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Hong Kong Forum: Rule of Law, Police Power, People
2019-12-21 - 2020-01-31
Date: December 21, 2019 (Sat)
Venue: R103 HA Building 3, National Chiao Tung University
International Center for Cultural Studies (ICCS_NCTU),
Institute of Social Research and Cultural Studies (SRCS_NCTU),
International Master’s Program in Inter-Asia Cultural Studies (IACS_UST)
For more details: https://www.facebook.com/events/1172977786237807/
Forum Agenda attached
Started from March 2019, and further fueled by the protest on June 9, Anti-Extradition Law Amendment Bill Movement (Anti-ELAB Movement) has swept Hong Kong for eight months and protests in Hong Kong still show no sign of subsiding. Notwithstanding the withdrawal of the bill, the firing of multiple rounds of tear gas has shaken the legitimacy of rule of law and police authority in Hong Kong.
The first keyword of our forum is “rule of law”. The movement was triggered by the Fugitive Offenders and Mutual Legal Assistance in Criminal Matters Legislation (Amendment) Bill 2019, also known as the extradition bill. Subsequently more and more protests and rallies failed to obtain letters of no objection from the Hong Kong police, engendering public debate on the Public Order Ordinance. In October, the Hong Kong government invoked the Emergency Regulations Ordinance, a colonial-era relic, to forbid the use of face masks; the emergency law was then ruled unconstitutional by the High Court in November and aroused a fierce objection from both National People’s Congress Standing Committee in China and Hong Kong government. Legal issues have been the recurring flashpoints throughout the crisis. As an entrenched core value in Hong Kong, rule of law also works as a divergence from rule by law in China. To Hong Kong people, what does an illegitimate legal system imply? How does such illegitimacy radicalize the actions of protestors? What are the explicit details and loopholes of these laws and the legal institution? How does Taiwan view the issues arising from the extradition bill?
The second keyword is “police power.” Masked and armed force exercises their authorities anonymously in the city. Cases of abuse of power have been reported—marching into private areas like residences and university campuses without a warrant, calling demonstrators “cockroaches”, and firing tens of thousands of rounds of war-banned CS gas accompanied with the “composition undisclosed” blue liquid from water cannons to civilians. Thousands of citizens including reporters, social workers, and first-aid workers have been arrested. Among them many were injured from deadly use of police baton and gunshot, and some of them reported to have suffered from delayed medical treatment due to deliberate mishandle from the police. Some arrestees reported to have been tortured, sexually assaulted by the police officers during detention and there have been rumours about faked suicides. The police force has also been criticized for selective law enforcement by showing leniency towards violence by pro-government protesters against pro-democracy protesters. While a petition has been signed by global academics against the police brutality in Hong Kong, some critics suggest that such image of the police was a result of malicious exaggeration by protesters. So how exactly were these contradictory points of views formulated? And how does an analysis of the New Cold War shape our understanding of the movement?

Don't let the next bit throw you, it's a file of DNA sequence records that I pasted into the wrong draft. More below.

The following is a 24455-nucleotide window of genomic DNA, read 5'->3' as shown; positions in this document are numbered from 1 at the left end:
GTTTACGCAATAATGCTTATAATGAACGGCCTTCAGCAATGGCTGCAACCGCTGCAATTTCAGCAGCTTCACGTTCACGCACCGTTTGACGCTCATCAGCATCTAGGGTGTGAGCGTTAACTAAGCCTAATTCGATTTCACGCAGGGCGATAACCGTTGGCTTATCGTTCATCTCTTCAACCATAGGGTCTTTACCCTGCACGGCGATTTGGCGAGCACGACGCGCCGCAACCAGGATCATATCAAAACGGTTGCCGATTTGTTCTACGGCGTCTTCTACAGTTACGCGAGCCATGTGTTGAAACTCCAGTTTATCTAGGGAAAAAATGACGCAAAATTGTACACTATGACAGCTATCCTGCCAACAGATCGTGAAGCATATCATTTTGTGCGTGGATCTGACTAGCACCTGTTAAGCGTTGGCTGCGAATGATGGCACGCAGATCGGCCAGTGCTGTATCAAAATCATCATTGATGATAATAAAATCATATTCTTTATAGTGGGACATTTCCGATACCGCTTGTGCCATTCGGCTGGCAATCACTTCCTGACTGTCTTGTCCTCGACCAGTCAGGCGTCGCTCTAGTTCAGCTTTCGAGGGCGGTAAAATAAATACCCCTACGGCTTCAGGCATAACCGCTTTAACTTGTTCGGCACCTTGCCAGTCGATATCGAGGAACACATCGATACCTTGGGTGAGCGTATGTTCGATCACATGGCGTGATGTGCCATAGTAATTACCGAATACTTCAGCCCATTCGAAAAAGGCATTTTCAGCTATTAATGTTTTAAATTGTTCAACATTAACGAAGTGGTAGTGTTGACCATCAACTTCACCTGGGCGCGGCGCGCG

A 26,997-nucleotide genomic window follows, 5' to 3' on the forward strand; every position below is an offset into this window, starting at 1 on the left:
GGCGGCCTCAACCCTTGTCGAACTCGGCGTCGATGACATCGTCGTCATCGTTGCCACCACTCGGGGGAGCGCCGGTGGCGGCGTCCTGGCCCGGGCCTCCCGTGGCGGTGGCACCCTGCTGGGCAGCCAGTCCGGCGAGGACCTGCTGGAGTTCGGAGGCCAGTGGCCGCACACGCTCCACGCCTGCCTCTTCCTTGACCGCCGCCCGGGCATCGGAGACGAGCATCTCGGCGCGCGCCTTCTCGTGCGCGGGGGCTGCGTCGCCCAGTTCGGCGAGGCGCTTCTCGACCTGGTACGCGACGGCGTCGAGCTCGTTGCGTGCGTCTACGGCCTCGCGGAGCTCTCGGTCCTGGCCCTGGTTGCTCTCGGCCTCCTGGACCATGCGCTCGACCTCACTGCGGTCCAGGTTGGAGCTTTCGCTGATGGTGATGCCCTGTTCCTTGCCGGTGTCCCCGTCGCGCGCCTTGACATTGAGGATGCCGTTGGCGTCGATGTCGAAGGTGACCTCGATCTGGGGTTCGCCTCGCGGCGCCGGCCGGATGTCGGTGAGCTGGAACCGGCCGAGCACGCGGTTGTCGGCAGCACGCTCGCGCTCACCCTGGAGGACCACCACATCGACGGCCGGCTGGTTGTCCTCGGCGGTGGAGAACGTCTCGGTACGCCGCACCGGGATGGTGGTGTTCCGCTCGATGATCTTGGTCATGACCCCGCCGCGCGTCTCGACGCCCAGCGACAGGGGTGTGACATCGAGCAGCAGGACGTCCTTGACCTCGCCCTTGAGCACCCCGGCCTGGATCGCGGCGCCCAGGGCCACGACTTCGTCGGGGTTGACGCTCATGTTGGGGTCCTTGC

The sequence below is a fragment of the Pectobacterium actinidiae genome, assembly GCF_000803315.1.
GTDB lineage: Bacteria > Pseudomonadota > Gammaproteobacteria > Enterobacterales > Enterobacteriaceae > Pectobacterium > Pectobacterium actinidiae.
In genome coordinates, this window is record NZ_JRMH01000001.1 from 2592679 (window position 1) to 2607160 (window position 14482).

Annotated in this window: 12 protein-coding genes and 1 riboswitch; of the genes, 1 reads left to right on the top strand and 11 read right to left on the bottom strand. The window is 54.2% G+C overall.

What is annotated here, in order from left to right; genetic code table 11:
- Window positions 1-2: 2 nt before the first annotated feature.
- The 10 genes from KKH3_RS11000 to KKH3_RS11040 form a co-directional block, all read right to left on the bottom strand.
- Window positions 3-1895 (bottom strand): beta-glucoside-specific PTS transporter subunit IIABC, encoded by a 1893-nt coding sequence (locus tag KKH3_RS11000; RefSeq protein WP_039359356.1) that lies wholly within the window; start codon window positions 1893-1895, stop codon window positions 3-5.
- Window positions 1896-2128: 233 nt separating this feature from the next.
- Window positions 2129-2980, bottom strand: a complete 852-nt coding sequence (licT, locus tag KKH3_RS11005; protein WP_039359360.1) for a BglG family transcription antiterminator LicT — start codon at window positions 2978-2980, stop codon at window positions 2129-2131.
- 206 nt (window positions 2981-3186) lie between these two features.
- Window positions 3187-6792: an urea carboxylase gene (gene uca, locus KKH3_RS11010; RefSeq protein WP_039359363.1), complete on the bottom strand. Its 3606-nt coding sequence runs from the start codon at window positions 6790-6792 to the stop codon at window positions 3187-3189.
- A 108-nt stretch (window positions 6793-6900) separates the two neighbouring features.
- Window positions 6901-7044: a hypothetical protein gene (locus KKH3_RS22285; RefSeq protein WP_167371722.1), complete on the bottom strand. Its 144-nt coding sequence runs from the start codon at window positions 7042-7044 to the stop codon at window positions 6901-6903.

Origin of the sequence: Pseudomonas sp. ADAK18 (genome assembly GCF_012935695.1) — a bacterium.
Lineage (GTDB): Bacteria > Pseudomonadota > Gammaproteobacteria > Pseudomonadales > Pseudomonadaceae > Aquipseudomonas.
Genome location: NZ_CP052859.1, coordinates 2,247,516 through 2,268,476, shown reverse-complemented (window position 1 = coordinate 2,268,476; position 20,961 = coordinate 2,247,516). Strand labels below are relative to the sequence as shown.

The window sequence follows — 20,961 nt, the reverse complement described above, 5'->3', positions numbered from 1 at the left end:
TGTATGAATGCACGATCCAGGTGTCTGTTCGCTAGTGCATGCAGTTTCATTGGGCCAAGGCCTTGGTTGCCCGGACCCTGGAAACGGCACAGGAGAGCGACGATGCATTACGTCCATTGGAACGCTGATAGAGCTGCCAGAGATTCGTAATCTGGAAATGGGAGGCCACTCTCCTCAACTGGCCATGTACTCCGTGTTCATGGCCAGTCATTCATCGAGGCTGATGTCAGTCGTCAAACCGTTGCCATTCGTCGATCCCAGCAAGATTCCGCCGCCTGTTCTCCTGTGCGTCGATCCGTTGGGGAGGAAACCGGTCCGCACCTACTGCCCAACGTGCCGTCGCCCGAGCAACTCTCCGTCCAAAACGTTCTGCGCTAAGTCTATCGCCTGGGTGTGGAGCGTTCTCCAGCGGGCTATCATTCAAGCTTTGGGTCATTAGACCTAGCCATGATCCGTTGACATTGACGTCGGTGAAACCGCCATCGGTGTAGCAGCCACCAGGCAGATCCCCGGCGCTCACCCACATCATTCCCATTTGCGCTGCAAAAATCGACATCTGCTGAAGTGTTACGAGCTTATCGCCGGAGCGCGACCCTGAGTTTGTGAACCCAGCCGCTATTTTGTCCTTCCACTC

The third keyword is “people”. The Anti-ELAB Movement, more often than not, mobilizes the framework of identity politics—Hongkongers. Does this framework open up new possibilities or impose more limits? Does it foster solidarity between Hong Kong citizens of ethnic Chinese and other “ethnic minorities”? What are activists’ attitudes toward Chinese mainlanders? From the vantage point of geopolitical underpinning, how can we articulate Hongkongers’ relations to global politics and the bordering China? How can we advance our understanding on the structure of feelings in the movement? How does everyday life demonstrate and rearticulate the great complexity of the movement?
The Anti-ELAB Movement is the largest social movement since the 1967 riots as well as the most severe political and social crisis since the handover of Hong Kong in 1997. There are dimensions that deserve close observation and consideration, including (1) the causes of the incident, the development in different phases and the transformation of the movement’s demands; (2) the expansion of police power and human rights concern under the rule of law in Hong Kong; (3) the organization and tension among the civil society in Hong Kong; and (4) possible way out for Hong Kong under the conflict of rule of law, police power, and people?
This forum invites scholars from Hong Kong and Taiwan to discuss the aforementioned issues together. We wish to shed more light on the current situation of Hong Kong and seek possible resolutions to the crisis.
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